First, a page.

The government has long infringed on Americans’ fundamental rights and liberties under the guise of national security.
Last year, the Department of Homeland Security (DHS) announced new measures to address domestic violent extremism, with a focus on violent white supremacy. It established a Center for Prevention Programs and Partnerships (“CP3”) and a domestic terrorism branch within the Office of Intelligence and Analysis. In its press statement, DHS described this effort as a “whole-of-society” approach, including collaboration across every level of government, the private sector, non-governmental organizations, and communities.
The ACLU has previously explained that in responsibly addressing white supremacist violence, policymakers need to ensure that the broad powers federal agencies already have (or claim to have) do not violate people’s civil rights, civil liberties, or privacy, as they often have in the past. For example, the Obama administration launched a program that cast unwarranted suspicion on Muslims by utilizing a deeply flawed approach: it called on social service providers and community members to identify potentially “extremist” individuals based on vague and broad criteria that encompassed lawful speech and association. They targeted young people and schools, giving recommendations to schools on how to police for signs of radicalization, all of which undermined young people’s ability to express themselves and encouraged teachers and other students to view their peers as inherently suspicious. Under the guise of community outreach, the Federal Bureau of Investigations also targeted mosques for intelligence gathering and pressured law-abiding American Muslims to become informants against their own communities.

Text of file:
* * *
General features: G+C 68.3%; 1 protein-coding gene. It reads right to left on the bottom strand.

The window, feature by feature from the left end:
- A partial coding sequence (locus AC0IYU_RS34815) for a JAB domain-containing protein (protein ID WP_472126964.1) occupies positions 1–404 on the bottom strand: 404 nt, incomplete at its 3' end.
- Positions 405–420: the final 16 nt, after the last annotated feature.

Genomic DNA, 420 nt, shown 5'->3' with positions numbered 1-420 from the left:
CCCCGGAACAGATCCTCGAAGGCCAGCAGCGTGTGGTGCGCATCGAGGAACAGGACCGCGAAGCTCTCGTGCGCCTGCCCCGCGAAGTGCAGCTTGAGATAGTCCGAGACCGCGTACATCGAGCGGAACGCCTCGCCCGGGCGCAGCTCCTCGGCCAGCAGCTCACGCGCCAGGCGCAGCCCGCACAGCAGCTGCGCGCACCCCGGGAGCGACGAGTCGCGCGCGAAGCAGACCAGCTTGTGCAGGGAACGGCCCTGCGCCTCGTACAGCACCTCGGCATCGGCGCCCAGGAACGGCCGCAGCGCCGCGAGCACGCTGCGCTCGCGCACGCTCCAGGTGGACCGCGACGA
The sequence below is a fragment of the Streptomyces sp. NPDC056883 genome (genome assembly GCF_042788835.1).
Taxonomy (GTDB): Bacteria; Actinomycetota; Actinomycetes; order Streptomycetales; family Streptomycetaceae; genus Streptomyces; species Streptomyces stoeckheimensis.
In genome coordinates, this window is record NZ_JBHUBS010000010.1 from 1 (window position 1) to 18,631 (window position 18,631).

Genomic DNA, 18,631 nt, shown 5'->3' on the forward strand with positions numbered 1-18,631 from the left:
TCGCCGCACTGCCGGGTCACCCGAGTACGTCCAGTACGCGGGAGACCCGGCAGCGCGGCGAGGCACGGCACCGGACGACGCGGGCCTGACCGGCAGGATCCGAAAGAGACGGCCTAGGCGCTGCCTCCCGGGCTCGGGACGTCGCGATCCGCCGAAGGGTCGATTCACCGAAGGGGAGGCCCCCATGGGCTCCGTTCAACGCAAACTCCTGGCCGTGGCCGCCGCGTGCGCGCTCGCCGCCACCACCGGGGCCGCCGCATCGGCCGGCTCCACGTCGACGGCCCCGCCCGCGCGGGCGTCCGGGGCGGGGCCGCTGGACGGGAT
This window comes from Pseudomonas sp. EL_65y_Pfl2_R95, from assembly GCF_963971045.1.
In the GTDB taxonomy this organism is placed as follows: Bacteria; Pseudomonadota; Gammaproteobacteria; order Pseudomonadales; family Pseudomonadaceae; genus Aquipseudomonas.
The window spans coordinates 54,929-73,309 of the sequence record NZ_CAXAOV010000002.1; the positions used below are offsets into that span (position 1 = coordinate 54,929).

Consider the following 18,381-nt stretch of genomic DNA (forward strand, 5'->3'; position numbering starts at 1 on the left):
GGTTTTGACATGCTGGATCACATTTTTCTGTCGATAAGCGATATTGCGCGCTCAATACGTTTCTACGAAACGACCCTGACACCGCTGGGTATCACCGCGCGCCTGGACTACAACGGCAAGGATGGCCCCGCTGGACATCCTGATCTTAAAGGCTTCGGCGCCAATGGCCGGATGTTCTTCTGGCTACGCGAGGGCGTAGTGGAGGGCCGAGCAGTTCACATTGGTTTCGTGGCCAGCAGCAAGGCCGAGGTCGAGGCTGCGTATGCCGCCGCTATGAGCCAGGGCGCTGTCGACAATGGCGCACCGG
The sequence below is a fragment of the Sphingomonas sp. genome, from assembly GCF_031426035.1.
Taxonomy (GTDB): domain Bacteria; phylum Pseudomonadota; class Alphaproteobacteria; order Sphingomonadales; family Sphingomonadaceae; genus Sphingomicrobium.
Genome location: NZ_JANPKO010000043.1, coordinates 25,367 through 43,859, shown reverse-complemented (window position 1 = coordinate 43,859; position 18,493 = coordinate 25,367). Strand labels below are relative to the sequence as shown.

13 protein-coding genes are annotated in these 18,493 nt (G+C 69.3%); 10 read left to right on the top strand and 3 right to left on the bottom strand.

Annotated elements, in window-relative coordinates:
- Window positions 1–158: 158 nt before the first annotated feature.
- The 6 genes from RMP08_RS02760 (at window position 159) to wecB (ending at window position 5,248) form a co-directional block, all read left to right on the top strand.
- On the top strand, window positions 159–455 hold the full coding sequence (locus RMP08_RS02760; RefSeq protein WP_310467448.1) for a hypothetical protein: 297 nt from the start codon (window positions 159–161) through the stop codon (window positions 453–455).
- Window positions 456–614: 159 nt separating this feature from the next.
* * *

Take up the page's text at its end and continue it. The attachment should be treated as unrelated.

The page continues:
These programs flagged innocent behavior — such as religiosity, political activism, and mistrust of law enforcement — as indicators of radicalization. The Trump administration followed this model and created the Office of Targeted Violence and Terrorism Prevention, raising the same acute concerns for communities of color and immigrants who were targets of that administration’s xenophobic and racist policies.
DHS’s latest effort appears to use similar frameworks and methods such as “threat assessments” intended to detect “risk factors for radicalization to violence,” without clear guidelines, definitions, or safeguards to protect civil rights and civil liberties.
The ACLU filed a Freedom of Information Act request seeking information about this new program. We want to know DHS’s plan to safeguard civil liberties, civil rights, and privacy, or whether it even has one. But we’ve received no information. So we filed this lawsuit to compel DHS to respond to our FOIA request.